Ever have one of those unexpected evenings where everyone imbibes
a little too much and the social conventions suddenly start eroding?
And you maybe did some things you wouldn’t tell your preacher
about? Or your Mother?
Alex (Adam Scott) and Emily (Taylor Schilling) begin this movie
by providing a sound track for a rather awkward sex scene.
They are trying to do the things that please the other, but
somehow it’s awkward and isn’t working, and in the end, well, it
appears that everybody’s on their own, until suddenly their little boy
bursts into the room, when the audience laughs nervously and the
characters try mightily to pretend they really weren’t doing anything.
Well, we feel for them, because all married couples, at times,
attempt to enjoy each other without, well, anyone really enjoying it
very much. The apostle Paul
was apparently asked to address this delicate issue by the Corinthians,
and he intones, “Do not deprive one another except perhaps by
agreement for a set time…and then come together gain, so that Satan
may not tempt you because of your lack of self-control”
(I Corinthians 7:5). Nice to hear from the expert.
Anyway, Alex and Emily shortly find themselves in the park with
their young son, where he seems to have suddenly
found a playmate about his age.
The little boy’s Dad, Kurt (Jason Schwartzman), quickly invites
Alex and Emily over for dinner, assuring them that it’s no problem
with his wife, Charlotte (Judith Godreche).
Alex and Emily, wanting to make friends in their new neighborhood
(they’ve just moved from Seattle to L.A.), accept, and at first, the
evening just seems like an ordinary couples dinner, with their sons
playing well together in the next room.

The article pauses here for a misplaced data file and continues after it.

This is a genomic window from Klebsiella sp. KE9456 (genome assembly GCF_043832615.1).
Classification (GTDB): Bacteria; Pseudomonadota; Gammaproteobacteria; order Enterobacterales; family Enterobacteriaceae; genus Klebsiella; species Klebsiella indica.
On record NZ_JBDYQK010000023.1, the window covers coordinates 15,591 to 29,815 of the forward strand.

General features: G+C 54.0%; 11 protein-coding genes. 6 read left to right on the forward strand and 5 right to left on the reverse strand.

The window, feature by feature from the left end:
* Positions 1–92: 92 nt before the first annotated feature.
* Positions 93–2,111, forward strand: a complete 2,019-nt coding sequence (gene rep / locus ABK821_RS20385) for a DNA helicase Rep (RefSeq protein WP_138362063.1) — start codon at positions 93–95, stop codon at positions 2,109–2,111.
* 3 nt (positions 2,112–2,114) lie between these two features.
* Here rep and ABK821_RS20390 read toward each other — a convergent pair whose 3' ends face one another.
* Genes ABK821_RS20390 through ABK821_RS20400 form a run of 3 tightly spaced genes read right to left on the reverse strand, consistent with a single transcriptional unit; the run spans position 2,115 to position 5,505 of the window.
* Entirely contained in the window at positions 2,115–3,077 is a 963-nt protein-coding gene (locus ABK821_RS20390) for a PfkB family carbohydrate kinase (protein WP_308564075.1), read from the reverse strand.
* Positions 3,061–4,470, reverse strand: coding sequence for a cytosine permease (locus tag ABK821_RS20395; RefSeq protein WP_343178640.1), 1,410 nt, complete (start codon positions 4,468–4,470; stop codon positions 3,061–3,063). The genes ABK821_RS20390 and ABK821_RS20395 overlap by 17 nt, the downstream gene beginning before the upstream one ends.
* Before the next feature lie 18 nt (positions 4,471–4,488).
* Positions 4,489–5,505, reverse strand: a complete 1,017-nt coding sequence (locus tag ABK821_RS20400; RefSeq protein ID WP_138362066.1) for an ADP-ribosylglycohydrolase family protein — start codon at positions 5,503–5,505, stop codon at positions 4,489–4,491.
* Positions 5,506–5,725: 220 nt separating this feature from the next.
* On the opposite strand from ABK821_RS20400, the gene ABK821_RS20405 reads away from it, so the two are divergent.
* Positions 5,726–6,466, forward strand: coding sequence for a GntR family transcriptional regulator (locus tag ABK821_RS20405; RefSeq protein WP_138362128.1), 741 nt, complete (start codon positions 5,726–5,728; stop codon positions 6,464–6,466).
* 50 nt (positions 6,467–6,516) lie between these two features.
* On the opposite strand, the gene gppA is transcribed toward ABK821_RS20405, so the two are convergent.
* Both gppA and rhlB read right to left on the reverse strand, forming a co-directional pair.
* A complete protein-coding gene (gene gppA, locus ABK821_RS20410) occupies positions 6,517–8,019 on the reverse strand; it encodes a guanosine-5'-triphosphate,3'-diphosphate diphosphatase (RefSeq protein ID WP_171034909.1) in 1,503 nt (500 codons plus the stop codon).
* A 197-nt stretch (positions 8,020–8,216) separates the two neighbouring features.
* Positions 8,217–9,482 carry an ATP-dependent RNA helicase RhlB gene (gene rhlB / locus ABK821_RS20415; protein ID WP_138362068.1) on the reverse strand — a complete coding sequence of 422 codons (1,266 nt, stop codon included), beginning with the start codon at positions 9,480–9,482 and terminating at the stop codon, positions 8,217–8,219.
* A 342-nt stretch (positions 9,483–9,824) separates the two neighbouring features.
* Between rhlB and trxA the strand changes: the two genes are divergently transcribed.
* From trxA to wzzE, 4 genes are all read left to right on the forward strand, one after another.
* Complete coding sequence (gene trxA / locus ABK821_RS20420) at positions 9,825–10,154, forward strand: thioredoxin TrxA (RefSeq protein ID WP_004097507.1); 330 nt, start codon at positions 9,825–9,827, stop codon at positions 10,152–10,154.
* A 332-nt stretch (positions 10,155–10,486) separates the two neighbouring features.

But when Emily feels that it’s time to go home, Kurt and
Charlotte prevail upon them to stay, saying the boys can have a
sleepover upstairs, and the adults can have another glass of wine
together. Alex and Emily
accept. Then it starts
Somehow it seems so California:
a little bong, a little skinny dipping, a lot more wine, and
suddenly we’ve let our guards down so much we seem to be tiptoeing
toward partner swapping, except that Writer/ Director Patrick Brice once
more has the kids crashing into the bedroom just before things start to
get too weird. (Though there
were several walkouts in the screening I attended.
Apparently they were overexposed and overstimulated and
Sexual confusion as couples comedy?
Well, it’s a daring attempt.
Alex even freely admits to his complex penis inadequacy, and
Emily, in reference to Kurt, her penis envy.
for some, not quite resolved enough for others.
And yes, it is uncomfortable to address intimate issues not
normally discussed on the big screen, but then, that’s supposed to be
part of the dark humor. The
implication seems to be, “Everybody’s at least a little bit messed
up sexually, it’s just that we don’t often know that about
others.” Well, that may be
true, but that may also be more information than most genteel viewers
wish to witness. The new
friends don’t, in fact, become friends, and their next encounter in
the park is suitably awkward. As
is the viewers’ exit from the theater.
You’re not sure whether to laugh out loud or try to avoid eye
contact. Maybe both